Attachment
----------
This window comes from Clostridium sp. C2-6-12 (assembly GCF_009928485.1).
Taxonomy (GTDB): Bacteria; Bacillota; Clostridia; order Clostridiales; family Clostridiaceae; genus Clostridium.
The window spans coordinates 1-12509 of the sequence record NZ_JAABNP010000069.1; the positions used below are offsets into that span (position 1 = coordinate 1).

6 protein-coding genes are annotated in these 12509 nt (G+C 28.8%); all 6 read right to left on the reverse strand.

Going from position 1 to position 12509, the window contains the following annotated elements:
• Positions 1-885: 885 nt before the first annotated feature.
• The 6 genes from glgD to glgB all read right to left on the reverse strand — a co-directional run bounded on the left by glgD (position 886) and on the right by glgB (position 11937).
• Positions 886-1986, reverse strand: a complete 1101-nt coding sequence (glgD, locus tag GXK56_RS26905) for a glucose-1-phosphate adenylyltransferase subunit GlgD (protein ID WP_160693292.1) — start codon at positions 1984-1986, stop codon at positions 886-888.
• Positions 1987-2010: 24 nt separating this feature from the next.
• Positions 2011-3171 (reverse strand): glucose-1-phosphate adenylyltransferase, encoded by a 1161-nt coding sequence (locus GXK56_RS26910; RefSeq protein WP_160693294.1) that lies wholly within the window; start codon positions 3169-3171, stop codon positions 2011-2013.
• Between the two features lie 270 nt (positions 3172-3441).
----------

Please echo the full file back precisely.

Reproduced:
This window comes from Clostridium sp. C2-6-12 (assembly GCF_009928485.1).
Taxonomy (GTDB): Bacteria; Bacillota; Clostridia; order Clostridiales; family Clostridiaceae; genus Clostridium.
The window spans coordinates 1-12509 of the sequence record NZ_JAABNP010000069.1; the positions used below are offsets into that span (position 1 = coordinate 1).

6 protein-coding genes are annotated in these 12509 nt (G+C 28.8%); all 6 read right to left on the reverse strand.

Going from position 1 to position 12509, the window contains the following annotated elements:
• Positions 1-885: 885 nt before the first annotated feature.
• The 6 genes from glgD to glgB all read right to left on the reverse strand — a co-directional run bounded on the left by glgD (position 886) and on the right by glgB (position 11937).
• Positions 886-1986, reverse strand: a complete 1101-nt coding sequence (glgD, locus tag GXK56_RS26905) for a glucose-1-phosphate adenylyltransferase subunit GlgD (protein ID WP_160693292.1) — start codon at positions 1984-1986, stop codon at positions 886-888.
• Positions 1987-2010: 24 nt separating this feature from the next.
• Positions 2011-3171 (reverse strand): glucose-1-phosphate adenylyltransferase, encoded by a 1161-nt coding sequence (locus GXK56_RS26910; RefSeq protein WP_160693294.1) that lies wholly within the window; start codon positions 3169-3171, stop codon positions 2011-2013.
• Between the two features lie 270 nt (positions 3172-3441).